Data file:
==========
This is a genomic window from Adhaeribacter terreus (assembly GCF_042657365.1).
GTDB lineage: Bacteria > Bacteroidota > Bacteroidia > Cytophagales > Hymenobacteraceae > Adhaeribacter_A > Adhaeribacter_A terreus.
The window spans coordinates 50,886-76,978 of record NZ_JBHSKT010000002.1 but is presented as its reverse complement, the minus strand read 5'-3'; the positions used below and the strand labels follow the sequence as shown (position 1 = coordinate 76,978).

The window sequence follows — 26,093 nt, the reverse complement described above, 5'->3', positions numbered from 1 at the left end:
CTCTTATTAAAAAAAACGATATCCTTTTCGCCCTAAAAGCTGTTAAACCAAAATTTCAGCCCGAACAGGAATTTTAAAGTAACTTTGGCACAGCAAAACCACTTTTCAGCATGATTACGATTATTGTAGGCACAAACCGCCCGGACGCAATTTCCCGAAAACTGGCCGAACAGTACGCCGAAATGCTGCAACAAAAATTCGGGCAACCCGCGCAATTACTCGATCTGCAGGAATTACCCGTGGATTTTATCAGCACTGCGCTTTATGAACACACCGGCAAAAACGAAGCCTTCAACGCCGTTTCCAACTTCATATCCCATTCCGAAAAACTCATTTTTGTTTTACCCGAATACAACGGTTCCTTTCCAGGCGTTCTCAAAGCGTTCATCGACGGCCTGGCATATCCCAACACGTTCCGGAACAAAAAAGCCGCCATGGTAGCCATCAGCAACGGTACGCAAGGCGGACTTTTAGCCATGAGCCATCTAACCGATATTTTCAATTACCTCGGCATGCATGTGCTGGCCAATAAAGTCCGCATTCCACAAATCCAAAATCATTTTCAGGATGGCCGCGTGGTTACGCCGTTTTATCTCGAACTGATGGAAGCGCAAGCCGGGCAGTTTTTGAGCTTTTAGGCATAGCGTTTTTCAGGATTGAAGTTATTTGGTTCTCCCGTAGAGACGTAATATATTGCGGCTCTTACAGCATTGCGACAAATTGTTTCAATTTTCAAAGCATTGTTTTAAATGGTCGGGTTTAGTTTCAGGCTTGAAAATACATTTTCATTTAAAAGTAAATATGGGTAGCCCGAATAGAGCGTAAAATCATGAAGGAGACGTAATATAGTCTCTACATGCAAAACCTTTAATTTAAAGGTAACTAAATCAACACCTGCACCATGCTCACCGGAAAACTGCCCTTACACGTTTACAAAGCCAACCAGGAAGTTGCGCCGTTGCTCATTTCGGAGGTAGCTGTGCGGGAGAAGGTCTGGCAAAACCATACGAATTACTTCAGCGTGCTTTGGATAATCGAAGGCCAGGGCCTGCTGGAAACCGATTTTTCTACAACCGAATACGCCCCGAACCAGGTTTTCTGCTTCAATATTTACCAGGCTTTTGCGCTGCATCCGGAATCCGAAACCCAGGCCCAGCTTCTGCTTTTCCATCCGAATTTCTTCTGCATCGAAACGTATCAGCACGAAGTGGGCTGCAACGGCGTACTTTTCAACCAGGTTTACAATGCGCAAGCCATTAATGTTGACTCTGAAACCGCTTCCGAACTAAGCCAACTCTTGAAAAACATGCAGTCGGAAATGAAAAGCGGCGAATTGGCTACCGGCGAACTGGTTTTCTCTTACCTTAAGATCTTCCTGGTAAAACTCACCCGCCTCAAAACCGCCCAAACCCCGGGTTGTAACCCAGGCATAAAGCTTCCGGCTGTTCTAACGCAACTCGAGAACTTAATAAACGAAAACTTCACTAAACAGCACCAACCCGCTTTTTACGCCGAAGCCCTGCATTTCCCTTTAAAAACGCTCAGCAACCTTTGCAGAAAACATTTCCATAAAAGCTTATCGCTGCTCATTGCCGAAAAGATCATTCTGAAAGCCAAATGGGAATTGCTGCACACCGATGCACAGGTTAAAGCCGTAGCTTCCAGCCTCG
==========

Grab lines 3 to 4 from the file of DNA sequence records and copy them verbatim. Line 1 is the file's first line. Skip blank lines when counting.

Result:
The window spans coordinates 50,886-76,978 of record NZ_JBHSKT010000002.1 but is presented as its reverse complement, the minus strand read 5'-3'; the positions used below and the strand labels follow the sequence as shown (position 1 = coordinate 76,978).

The window sequence follows — 26,093 nt, the reverse complement described above, 5'->3', positions numbered from 1 at the left end: